Sociologists, it turns out, have studied these covert athletic biases. Carl Stempel, for example, writing in the International Review for the Sociology of Sport, argues that upper middle class Americans avoid “excessive displays of strength,” viewing the bodybuilder look as vulgar overcompensation for wounded manhood. The so-called dominant classes, Stempel writes—especially those like my friends and myself, richer in fancy degrees than in actual dollars—tend to express dominance through strenuous aerobic sports that display moral character, self-control, and self-development, rather than physical dominance. By chasing pure strength, in other words, packing on all that muscle, I had violated the unspoken prejudices—and dearly held self-definitions—of my social group.

For a while I fought back, cursing the moronic snobbery that, at some self-hating level, I shared. I thought of doubling down by entering a powerlifting competition.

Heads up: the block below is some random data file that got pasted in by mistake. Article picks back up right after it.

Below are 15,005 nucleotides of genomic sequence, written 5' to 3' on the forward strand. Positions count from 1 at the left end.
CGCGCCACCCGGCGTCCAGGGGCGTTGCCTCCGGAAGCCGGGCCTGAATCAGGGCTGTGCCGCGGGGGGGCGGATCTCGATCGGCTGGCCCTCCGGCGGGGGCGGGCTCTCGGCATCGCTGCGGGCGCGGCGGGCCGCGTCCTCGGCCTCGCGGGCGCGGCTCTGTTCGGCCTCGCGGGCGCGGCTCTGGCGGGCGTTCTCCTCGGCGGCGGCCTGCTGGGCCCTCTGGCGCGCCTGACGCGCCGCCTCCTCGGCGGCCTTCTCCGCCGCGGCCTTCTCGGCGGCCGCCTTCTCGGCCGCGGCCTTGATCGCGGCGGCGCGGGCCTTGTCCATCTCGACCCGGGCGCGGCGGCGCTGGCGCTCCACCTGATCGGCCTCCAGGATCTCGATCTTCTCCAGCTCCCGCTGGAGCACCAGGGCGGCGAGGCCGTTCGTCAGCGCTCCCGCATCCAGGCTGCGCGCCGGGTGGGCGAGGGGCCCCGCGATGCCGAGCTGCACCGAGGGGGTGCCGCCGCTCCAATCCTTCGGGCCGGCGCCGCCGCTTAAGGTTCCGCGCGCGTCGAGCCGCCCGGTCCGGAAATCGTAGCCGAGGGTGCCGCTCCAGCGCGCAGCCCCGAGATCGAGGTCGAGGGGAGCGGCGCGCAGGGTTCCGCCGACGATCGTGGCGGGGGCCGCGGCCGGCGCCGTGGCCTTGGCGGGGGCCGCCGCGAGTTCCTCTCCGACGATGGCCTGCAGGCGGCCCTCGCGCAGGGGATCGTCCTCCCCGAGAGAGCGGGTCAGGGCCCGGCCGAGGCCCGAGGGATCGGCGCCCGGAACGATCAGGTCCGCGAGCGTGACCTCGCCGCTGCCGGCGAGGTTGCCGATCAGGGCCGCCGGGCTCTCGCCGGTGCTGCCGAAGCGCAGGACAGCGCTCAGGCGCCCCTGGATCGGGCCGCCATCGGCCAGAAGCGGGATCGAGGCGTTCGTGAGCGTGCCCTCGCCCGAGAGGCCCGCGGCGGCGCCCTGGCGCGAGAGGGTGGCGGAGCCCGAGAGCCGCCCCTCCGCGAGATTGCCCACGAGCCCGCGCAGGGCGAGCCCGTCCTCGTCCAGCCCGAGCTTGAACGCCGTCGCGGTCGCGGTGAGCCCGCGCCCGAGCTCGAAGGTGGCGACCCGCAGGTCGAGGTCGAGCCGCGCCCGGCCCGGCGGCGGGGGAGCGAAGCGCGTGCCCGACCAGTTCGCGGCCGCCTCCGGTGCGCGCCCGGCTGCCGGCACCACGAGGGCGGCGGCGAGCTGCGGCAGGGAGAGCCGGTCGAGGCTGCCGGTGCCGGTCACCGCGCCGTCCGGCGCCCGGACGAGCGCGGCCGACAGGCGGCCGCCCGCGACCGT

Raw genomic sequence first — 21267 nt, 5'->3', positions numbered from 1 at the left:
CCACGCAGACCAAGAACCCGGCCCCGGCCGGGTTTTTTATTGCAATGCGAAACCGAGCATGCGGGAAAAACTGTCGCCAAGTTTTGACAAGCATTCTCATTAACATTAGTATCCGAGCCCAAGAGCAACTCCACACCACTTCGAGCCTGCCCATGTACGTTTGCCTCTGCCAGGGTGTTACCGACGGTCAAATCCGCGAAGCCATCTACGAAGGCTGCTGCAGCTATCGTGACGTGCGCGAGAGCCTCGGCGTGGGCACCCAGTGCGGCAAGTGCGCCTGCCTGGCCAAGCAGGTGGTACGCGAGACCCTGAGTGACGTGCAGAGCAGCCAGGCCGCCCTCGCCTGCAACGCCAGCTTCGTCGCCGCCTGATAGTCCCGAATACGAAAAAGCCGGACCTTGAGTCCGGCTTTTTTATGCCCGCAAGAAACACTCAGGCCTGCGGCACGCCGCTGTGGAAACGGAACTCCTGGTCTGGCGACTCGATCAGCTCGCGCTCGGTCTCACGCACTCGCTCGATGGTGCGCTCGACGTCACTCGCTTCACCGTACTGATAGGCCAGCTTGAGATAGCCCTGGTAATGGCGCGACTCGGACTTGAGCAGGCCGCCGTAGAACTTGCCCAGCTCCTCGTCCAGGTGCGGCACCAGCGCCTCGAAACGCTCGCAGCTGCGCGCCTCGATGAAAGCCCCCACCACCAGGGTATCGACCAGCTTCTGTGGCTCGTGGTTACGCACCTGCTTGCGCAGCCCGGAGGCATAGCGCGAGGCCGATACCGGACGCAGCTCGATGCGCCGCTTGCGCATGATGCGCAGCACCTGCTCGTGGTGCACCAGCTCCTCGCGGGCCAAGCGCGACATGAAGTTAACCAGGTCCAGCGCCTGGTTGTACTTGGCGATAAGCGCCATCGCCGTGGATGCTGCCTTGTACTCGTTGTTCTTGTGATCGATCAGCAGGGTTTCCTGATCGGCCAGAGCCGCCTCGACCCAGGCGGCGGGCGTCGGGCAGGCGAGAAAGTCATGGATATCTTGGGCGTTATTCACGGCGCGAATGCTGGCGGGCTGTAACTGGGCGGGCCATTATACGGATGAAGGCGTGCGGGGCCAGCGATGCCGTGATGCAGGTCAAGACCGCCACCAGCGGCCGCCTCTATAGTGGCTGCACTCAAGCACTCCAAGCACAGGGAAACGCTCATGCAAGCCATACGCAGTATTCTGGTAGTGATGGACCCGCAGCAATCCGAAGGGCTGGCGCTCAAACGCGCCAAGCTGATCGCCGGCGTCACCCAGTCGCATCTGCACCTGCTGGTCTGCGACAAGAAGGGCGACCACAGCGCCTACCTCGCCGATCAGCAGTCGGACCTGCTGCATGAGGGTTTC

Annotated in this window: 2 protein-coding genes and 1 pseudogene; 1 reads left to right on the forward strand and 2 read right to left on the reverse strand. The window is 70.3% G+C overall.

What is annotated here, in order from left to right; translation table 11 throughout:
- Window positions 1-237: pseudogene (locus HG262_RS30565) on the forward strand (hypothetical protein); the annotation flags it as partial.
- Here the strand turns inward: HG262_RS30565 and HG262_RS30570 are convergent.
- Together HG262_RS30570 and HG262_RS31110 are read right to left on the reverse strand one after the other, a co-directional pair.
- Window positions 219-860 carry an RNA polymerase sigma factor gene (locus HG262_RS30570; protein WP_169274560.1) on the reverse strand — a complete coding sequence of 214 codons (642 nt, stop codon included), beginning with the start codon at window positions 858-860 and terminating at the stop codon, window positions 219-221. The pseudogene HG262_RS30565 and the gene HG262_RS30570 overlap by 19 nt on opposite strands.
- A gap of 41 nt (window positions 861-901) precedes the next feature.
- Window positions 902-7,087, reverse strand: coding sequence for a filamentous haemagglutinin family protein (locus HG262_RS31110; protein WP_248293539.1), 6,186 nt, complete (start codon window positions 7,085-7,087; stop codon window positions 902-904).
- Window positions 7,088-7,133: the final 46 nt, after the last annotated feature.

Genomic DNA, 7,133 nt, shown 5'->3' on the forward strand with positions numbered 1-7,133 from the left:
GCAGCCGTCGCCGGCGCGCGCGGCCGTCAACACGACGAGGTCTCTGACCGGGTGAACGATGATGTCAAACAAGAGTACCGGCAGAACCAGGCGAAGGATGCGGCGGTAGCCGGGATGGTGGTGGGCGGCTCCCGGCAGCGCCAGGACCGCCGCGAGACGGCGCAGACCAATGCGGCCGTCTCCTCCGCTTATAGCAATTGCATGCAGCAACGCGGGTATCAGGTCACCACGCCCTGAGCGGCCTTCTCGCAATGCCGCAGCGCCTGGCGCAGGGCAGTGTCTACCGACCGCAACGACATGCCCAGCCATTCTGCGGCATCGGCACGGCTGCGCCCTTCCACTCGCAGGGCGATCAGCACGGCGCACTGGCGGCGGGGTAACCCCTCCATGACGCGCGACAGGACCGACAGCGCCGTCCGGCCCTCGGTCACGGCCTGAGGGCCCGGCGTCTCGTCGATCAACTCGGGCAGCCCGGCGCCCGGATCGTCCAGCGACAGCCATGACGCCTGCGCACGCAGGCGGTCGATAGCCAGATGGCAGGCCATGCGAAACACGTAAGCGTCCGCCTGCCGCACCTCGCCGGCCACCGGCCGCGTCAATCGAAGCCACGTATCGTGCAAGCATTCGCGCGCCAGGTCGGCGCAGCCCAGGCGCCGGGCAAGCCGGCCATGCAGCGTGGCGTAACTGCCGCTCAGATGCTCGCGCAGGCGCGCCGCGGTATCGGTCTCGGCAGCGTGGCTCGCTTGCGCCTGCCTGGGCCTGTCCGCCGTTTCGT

Rippetoe visited my gym one day. I liked him immensely—funny, eccentric, a brilliant technique coach. He told me that to become competitive, I would have to get vastly bigger—to something like 275 pounds. But I didn’t want to be 275 pounds. I love my wife dearly. I didn’t want to become less attractive to her, and I was already too heavy for the running, biking, and swimming that I’d long enjoyed and now missed. For a short time I tried to have it both ways: I signed up for the Escape From Alcatraz Triathlon; bought a visor, fancy sunglasses, and a GPS watch; and told myself I would somehow maintain my hard-won muscular strength throughout triathlon training.